Thursday, September 30, 2010

'Reclusive' or 'exclusive'?

Janet Frame in good humour at one of several Mayoral Receptions she attended during her last years in Dunedin (Photo Reg Graham)

I've been astonished by seeing a particularly ignorant reference to Janet Frame's "reclusiveness" in an article in a New Zealand Sunday newspaper.

I know, I know. I shouldn't read the gutter presses. And I know, I know, you can't fight Myth.

But I can't help being outraged when people who should know better dish up this garbage, and dress it up in a pseudo-literary context. The report is by a journalist who introduced herself to the famous author at a public event, was perhaps rebuffed (unsurprisingly since there is reference to an at least two year previous history of what sounds from the other side of the shorthand pencil a little like stalking), yet within those few seconds managed to look deep into Frame's soul, enough time to realise "that her reclusiveness wasn't mythical, but essential to her survival. To survive in the world, she seemed to need to live on its fringes." Oh dear, and yet, we are also told that Frame was immediately "ushered away to meet local creative luminaries".

So make up your mind, was Frame able to rub shoulders with those luminaries or not? If she was, then doesn't that contradict your argument that she can't "function in the world"? And did it occur to you that many of the "local creative luminaries" were actually longterm friends or acquaintances of Frame's, and that she actually preferred to spend time with her friends rather than being harassed inappropriately at a civic celebration by a self-important journalist who considers her own career is more important than respecting the occasion?

How did someone acting so like a paparazzo get so close to a celebrity anyway? Would a journo expect to be able to approach Peter Jackson or Angelina Jolie or the Queen or Obama (to pick some extreme but relevant examples) and strike up a best friendship based on a moment's introduction?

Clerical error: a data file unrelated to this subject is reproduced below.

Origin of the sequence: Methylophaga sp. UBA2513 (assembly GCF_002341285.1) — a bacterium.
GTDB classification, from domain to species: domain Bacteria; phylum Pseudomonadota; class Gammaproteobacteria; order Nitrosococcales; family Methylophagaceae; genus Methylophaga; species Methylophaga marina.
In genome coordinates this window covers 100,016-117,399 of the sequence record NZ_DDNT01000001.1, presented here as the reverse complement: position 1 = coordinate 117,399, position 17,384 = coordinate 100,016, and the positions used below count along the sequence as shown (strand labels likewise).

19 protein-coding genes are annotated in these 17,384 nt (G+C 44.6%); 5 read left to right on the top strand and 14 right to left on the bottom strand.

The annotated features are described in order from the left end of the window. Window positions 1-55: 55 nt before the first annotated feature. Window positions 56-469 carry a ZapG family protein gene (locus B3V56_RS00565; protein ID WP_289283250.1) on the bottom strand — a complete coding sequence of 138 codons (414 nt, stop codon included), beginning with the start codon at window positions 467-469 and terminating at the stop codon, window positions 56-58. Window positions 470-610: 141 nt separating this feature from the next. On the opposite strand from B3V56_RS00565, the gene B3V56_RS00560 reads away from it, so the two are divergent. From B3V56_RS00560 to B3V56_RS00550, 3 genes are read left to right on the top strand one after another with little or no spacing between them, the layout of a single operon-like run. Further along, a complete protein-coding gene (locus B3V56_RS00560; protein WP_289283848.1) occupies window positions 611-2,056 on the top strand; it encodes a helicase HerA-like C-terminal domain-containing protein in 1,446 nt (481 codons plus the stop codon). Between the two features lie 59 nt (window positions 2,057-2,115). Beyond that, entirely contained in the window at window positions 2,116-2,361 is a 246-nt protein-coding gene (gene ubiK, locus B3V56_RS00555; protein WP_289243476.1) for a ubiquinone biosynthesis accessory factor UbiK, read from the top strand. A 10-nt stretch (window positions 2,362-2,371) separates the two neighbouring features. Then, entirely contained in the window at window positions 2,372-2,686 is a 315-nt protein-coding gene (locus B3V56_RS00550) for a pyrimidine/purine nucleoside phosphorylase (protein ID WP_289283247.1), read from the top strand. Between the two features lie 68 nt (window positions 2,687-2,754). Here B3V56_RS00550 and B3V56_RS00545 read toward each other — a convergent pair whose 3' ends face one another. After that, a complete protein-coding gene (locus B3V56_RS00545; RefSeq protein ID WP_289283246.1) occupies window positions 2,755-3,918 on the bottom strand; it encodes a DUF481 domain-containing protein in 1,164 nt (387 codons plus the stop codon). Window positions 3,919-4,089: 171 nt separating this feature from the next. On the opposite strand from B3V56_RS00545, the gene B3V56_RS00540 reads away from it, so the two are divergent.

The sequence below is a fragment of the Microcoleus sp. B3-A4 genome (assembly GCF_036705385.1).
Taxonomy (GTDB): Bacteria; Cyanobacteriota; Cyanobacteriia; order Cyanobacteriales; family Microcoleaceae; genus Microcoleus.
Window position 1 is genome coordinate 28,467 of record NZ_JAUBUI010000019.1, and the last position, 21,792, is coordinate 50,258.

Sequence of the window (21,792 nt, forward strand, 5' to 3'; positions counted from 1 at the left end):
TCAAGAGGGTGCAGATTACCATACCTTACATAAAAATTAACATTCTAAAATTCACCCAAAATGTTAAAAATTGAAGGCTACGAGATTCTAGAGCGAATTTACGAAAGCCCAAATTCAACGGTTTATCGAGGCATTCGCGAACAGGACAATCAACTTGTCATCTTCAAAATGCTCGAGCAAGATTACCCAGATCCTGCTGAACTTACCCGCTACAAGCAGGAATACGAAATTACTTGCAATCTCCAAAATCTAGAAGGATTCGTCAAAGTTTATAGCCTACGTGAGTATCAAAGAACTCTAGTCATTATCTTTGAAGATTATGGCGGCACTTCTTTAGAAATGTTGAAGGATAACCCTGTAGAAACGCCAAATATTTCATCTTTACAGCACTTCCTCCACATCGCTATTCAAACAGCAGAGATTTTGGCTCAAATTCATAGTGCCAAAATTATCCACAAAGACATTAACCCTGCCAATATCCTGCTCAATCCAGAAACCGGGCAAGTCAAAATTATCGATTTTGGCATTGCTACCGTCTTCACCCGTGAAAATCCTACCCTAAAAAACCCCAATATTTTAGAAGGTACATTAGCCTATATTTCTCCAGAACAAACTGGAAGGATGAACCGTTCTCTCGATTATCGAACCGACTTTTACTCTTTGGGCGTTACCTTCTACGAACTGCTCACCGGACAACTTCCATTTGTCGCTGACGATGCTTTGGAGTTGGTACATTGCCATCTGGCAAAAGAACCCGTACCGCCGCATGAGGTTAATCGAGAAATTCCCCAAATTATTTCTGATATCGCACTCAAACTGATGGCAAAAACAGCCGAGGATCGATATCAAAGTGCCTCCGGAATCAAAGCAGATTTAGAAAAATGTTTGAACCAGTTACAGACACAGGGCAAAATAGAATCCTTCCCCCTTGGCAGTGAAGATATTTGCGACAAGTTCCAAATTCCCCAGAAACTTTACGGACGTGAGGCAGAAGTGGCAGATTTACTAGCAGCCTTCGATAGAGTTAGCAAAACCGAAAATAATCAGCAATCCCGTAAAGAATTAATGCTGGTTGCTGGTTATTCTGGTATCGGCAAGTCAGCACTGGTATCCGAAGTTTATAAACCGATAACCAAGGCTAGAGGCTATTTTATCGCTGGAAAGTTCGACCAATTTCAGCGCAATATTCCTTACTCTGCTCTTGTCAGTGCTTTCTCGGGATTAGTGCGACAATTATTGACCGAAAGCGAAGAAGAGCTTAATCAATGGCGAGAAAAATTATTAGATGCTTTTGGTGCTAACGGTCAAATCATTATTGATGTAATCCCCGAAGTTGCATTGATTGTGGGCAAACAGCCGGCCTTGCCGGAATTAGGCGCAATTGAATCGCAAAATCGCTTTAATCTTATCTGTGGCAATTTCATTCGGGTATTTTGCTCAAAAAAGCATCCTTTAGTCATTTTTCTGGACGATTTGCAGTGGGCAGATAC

What was it about Janet Frame that made so many people not realise she was a celebrity? That made them think her apparent inaccessibility was due to some pathology, rather than being a characteristic of the very famous? That made them assume she had nothing better to do with her time than apply herself to building up their career, answering their patronising queries, or reading their manuscripts? That she would be pleased to answer the door to unannounced visitors and invite them in and bare her soul to someone who had clearly prejudged her anyway?

That an awkward meeting was due more to the anxiety and clumsiness of the supplicant?

I suppose I was particularly angered by this stupid anecdote because I was named as one of the supposed gatekeepers guarding and "ushering" Frame. Hilariously, the usher/bouncer on the other side of Janet was named as her friend poet Ruth Dallas. Those in the know would immediately realise that when Janet and Ruth went arm-in-arm in public it was because of Ruth's near-blindness, and she was being guided, not because Janet was being guarded!

Anyway, how many friends and bouncers and gatekeepers and colleagues that you socialise with happily do you need to have before you cease being defined as "reclusive"?

Because at these mayoral receptions Janet mixed and joked and chatted with numerous people:

Mayor Sukhi Turner (they liked each other very much, I heard them both say), with Michael King, with Ruth and her niece Joan, with Cilla McQueen and her mum who sat next to Janet (elderly ladies not being so keen on bouncing around the room); with poets Peter Olds and David Eggleton, journalist John Gibb, with old friend Hone Tuwhare, with archivist Stuart Strachan and academic Jocelyn Harris, friend and photographer Reg Graham (who took the above photo) and his wife Judith, Ted Middleton and Cynthia, and these are just the people I recall chatting with Janet.

And of course Janet had her own entourage, as celebrities do (especially those who attract stalkers as she did) consisting of several family and close friends. But it's not just celebrities who go out and about with friends. Treasured elderly ladies, if they're lucky, usually have some family along with them.

If Frame was alone and spoke to nobody, I could get calling her "reclusive". If she didn't actually make an appearance, then reclusiviness could also could be an inference. But it's hard to imagine how Janet Frame could have been less "reclusive" in her last years in Dunedin. She frequently hosted gatherings at her favourite restaurants and cafes around town, the guests including family and friends and a constant stream of colleagues and out of town visitors. She attended launches and talks and art gallery openings, film festivals, concerts and dance performances. She made new friends in those years, and managed her many existing relationships, and renewed and deepened some of her former South Island contacts.